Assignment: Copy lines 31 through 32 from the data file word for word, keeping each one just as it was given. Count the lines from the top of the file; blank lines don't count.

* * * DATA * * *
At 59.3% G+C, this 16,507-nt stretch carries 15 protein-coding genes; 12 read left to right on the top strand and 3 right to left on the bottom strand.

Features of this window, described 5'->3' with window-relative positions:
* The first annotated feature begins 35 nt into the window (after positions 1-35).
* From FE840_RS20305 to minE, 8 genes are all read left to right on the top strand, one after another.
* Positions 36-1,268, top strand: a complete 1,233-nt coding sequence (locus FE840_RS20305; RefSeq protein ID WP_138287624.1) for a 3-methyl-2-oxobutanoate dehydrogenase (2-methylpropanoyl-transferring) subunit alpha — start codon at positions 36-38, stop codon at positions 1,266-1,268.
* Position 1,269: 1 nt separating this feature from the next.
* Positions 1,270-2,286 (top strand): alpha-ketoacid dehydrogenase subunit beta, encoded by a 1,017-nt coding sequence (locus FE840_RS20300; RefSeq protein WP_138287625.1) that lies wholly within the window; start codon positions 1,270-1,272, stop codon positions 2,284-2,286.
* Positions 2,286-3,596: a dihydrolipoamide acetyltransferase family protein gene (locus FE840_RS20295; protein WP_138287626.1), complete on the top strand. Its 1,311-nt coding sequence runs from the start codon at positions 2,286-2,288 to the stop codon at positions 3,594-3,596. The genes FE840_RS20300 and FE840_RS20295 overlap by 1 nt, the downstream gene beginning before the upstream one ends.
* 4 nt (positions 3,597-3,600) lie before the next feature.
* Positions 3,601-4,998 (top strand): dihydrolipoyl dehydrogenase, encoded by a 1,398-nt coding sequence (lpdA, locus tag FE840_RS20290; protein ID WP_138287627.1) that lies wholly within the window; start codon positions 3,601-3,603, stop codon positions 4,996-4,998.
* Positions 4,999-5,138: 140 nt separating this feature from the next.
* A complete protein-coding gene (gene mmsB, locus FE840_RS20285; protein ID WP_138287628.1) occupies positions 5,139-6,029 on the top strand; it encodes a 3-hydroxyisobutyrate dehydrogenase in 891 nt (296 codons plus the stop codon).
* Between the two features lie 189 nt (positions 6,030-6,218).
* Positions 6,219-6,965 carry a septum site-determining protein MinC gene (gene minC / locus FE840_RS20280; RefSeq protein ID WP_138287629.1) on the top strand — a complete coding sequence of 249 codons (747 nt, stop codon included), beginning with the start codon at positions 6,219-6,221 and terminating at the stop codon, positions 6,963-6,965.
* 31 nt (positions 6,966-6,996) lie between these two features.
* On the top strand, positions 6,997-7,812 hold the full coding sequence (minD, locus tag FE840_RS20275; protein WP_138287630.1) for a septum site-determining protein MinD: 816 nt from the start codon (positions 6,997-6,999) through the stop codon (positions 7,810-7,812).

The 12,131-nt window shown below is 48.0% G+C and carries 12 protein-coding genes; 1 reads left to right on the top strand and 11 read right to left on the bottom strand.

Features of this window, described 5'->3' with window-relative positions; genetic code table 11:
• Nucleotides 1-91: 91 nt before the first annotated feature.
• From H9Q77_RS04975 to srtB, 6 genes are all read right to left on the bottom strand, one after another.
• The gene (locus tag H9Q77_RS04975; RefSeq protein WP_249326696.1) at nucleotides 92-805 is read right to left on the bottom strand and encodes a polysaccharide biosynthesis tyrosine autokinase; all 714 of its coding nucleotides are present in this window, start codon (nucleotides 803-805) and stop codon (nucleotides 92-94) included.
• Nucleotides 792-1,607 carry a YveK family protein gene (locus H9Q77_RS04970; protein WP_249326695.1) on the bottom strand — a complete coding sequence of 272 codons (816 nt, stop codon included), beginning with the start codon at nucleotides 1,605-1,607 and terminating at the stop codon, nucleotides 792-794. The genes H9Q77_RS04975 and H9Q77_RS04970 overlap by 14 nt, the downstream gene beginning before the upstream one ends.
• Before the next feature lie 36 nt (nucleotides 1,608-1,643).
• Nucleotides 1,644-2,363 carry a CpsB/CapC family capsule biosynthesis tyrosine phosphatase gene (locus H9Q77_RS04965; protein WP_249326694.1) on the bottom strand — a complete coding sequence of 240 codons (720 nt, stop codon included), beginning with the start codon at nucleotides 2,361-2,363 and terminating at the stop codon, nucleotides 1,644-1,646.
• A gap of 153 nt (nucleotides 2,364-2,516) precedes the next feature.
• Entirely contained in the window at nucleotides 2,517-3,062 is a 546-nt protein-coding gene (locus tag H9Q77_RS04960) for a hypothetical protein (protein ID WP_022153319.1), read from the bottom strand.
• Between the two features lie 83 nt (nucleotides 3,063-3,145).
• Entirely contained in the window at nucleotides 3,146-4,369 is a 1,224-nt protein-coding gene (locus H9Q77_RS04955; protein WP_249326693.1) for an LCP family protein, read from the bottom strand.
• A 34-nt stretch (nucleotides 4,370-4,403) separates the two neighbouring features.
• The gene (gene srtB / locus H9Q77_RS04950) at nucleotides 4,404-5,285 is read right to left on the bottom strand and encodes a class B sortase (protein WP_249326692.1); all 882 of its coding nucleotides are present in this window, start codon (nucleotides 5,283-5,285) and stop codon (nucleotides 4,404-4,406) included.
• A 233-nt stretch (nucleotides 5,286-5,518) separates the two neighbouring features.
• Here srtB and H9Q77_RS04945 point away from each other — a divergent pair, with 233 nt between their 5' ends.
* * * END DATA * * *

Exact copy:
• A 233-nt stretch (nucleotides 5,286-5,518) separates the two neighbouring features.
• Here srtB and H9Q77_RS04945 point away from each other — a divergent pair, with 233 nt between their 5' ends.